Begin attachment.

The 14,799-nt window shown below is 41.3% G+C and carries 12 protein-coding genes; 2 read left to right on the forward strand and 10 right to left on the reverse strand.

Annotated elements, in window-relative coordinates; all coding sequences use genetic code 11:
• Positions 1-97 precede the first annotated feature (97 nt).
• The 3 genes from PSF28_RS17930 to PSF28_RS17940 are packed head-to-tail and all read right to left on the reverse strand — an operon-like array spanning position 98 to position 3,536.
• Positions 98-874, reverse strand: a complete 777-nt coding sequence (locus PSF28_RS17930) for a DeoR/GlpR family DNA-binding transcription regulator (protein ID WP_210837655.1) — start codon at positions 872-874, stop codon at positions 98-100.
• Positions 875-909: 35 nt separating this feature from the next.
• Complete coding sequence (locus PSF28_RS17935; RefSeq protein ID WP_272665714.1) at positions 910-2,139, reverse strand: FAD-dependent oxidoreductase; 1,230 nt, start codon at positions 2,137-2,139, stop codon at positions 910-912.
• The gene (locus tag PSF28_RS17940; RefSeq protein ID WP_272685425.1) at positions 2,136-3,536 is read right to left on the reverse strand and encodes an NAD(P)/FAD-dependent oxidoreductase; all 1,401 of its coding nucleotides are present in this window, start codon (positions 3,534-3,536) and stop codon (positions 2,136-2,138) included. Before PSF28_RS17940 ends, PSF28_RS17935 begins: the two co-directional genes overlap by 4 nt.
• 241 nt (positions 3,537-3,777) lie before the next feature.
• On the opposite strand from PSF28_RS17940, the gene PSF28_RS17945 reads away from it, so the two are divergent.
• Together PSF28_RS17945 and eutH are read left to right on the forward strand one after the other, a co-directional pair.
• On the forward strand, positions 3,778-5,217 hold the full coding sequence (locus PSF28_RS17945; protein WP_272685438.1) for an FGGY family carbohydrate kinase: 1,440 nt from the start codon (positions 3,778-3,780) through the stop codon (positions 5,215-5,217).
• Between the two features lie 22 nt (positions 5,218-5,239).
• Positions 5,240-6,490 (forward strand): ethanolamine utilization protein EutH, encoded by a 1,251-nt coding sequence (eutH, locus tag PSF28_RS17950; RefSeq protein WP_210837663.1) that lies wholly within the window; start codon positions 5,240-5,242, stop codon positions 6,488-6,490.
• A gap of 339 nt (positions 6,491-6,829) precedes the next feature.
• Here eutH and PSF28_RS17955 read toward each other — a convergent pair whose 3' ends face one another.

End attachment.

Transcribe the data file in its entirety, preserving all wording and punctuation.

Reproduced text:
The 14,799-nt window shown below is 41.3% G+C and carries 12 protein-coding genes; 2 read left to right on the forward strand and 10 right to left on the reverse strand.

Annotated elements, in window-relative coordinates; all coding sequences use genetic code 11:
• Positions 1-97 precede the first annotated feature (97 nt).
• The 3 genes from PSF28_RS17930 to PSF28_RS17940 are packed head-to-tail and all read right to left on the reverse strand — an operon-like array spanning position 98 to position 3,536.
• Positions 98-874, reverse strand: a complete 777-nt coding sequence (locus PSF28_RS17930) for a DeoR/GlpR family DNA-binding transcription regulator (protein ID WP_210837655.1) — start codon at positions 872-874, stop codon at positions 98-100.
• Positions 875-909: 35 nt separating this feature from the next.
• Complete coding sequence (locus PSF28_RS17935; RefSeq protein ID WP_272665714.1) at positions 910-2,139, reverse strand: FAD-dependent oxidoreductase; 1,230 nt, start codon at positions 2,137-2,139, stop codon at positions 910-912.
• The gene (locus tag PSF28_RS17940; RefSeq protein ID WP_272685425.1) at positions 2,136-3,536 is read right to left on the reverse strand and encodes an NAD(P)/FAD-dependent oxidoreductase; all 1,401 of its coding nucleotides are present in this window, start codon (positions 3,534-3,536) and stop codon (positions 2,136-2,138) included. Before PSF28_RS17940 ends, PSF28_RS17935 begins: the two co-directional genes overlap by 4 nt.
• 241 nt (positions 3,537-3,777) lie before the next feature.
• On the opposite strand from PSF28_RS17940, the gene PSF28_RS17945 reads away from it, so the two are divergent.
• Together PSF28_RS17945 and eutH are read left to right on the forward strand one after the other, a co-directional pair.
• On the forward strand, positions 3,778-5,217 hold the full coding sequence (locus PSF28_RS17945; protein WP_272685438.1) for an FGGY family carbohydrate kinase: 1,440 nt from the start codon (positions 3,778-3,780) through the stop codon (positions 5,215-5,217).
• Between the two features lie 22 nt (positions 5,218-5,239).
• Positions 5,240-6,490 (forward strand): ethanolamine utilization protein EutH, encoded by a 1,251-nt coding sequence (eutH, locus tag PSF28_RS17950; RefSeq protein WP_210837663.1) that lies wholly within the window; start codon positions 5,240-5,242, stop codon positions 6,488-6,490.
• A gap of 339 nt (positions 6,491-6,829) precedes the next feature.
• Here eutH and PSF28_RS17955 read toward each other — a convergent pair whose 3' ends face one another.